Part of the diverse array of ApoE’s receptor interactions are due to changes in the shape of different ApoE isoforms that occur when the lipid-binding domain becomes occupied. Occupation can occur because of lipid binding or the binding of other molecules, such as HSPG, which has the unique ability to bind both of ApoE’s domains [19].

LDL receptors

High concentrations of LDL receptors reduce ApoE levels by 50 to 90%. Unlike ApoE4, ApoE2 has a very low affinity for LDL receptors [20].

If lipids occupy the lipid-binding domain of ApoE3 and ApoE4, they readily bind to LDL receptors because these receptors are driven to bind to the lipid cargo that ApoE has sequestered [21]. If the lipid-binding domain is unoccupied, binding affinity decreases due to a change in the shape of the ApoE protein [16].

Because ApoE4 has a very high affinity for the LDL receptor [20], the cell rapidly removes ApoE4 from the intercellular space via endocytosis. The absence of ApoE4 from the intercellular space promotes the accumulation of amyloid beta. This is because ApoE present in the intercellular space can complex with amyloid beta peptides and shuttle them across the blood-brain barrier. Enzymes outside of the brain further degrade amyloid beta [22]. To the extent that ApoE4 remains in the intercellular space, it does not bind to amyloid beta with the same affinity that ApoE2 does [16].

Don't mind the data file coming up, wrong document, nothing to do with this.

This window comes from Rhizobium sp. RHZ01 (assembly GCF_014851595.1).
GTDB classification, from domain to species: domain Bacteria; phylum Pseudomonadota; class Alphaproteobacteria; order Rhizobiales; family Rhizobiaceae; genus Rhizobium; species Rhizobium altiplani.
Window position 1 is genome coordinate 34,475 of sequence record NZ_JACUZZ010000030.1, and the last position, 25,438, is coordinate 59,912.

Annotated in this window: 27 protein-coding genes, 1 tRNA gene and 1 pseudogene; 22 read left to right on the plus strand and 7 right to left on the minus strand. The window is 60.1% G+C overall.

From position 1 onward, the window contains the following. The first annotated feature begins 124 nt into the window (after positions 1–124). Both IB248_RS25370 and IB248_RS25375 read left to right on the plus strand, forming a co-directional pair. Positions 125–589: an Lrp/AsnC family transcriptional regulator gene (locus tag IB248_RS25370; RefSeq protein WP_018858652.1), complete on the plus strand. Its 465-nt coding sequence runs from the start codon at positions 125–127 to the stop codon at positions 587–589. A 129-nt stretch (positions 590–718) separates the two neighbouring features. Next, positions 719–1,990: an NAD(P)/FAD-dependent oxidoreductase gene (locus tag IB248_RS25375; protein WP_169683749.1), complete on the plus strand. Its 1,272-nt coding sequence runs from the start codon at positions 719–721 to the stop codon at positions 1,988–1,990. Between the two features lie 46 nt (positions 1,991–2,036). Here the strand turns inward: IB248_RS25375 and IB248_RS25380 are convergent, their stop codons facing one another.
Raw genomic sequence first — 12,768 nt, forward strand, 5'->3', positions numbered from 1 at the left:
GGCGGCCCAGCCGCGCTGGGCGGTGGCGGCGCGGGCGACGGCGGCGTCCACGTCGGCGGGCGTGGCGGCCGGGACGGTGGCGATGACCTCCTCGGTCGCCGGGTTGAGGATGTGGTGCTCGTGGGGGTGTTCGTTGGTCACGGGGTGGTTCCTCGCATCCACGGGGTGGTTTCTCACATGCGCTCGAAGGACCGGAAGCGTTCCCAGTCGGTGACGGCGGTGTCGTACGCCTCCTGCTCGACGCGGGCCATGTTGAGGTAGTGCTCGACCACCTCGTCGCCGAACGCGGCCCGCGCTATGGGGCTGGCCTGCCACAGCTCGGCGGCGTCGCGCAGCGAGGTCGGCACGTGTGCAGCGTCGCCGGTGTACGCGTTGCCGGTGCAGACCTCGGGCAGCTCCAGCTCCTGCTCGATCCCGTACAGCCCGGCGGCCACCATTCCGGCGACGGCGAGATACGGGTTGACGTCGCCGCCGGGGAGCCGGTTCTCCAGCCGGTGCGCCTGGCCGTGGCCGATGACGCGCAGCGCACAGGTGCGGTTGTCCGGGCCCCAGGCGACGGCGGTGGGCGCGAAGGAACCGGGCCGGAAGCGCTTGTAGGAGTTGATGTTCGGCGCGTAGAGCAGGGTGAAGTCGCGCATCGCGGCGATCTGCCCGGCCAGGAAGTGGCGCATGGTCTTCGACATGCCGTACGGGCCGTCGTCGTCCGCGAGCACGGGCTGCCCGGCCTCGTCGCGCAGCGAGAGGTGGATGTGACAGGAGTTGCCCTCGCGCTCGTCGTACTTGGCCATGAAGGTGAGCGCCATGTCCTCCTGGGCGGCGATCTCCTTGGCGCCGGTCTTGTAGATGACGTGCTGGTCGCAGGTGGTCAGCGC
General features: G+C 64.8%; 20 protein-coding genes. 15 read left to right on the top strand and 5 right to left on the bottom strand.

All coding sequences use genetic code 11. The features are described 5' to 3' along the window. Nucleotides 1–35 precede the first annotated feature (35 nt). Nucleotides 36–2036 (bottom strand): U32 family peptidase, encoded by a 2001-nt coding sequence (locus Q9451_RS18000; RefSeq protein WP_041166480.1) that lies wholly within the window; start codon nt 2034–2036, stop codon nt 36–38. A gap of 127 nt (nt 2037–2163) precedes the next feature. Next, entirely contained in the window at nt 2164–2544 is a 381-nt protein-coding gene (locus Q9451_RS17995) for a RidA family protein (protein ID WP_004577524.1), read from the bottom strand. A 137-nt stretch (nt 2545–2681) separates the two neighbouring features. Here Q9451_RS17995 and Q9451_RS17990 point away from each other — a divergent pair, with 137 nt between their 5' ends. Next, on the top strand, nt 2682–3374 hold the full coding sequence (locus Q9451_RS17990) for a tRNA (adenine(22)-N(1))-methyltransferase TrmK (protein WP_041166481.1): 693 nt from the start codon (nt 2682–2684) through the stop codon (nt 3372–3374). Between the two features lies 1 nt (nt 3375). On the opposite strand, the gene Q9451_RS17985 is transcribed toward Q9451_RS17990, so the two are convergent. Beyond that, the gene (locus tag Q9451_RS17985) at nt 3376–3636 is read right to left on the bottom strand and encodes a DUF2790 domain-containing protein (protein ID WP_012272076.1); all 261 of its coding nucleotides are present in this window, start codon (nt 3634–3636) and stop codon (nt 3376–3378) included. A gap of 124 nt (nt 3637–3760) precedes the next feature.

ApoE4 also competes with amyloid beta for uptake by astrocytes. As astrocytes take up ApoE4, amyloid beta accumulates in the intercellular space, setting the stage for the formation of amyloid plaques [23]. Therefore, ApoE4’s affinity for the LDL receptor, its reduced ability to bind to amyloid beta, and its competition with amyloid beta for uptake by astrocytes account for ApoE4’s suboptimal ability to facilitate amyloid beta clearance in significant measure.

This is consistent with research demonstrating that ApoE2 carriers have higher concentrations of ApoE2 in cerebrospinal fluid (CSF) and plasma than ApoE3 or ApoE4 carriers. ApoE4 carriers have the lowest concentrations of ApoE in CSF and plasma [24].

LRP1 and sLRP1

LRP1 is related to the LDL receptor. In addition to its presence on cells, researchers have found a soluble form of LRP1 referred to as sLRP1. Both forms of LRP1 can interact with ApoE and amyloid beta. LRP1 recognizes more than 30 structurally and functionally distinct ligands, including apoE, α2-macroglobulin, tissue-type plasminogen activator, APP and amyloid beta [16,25].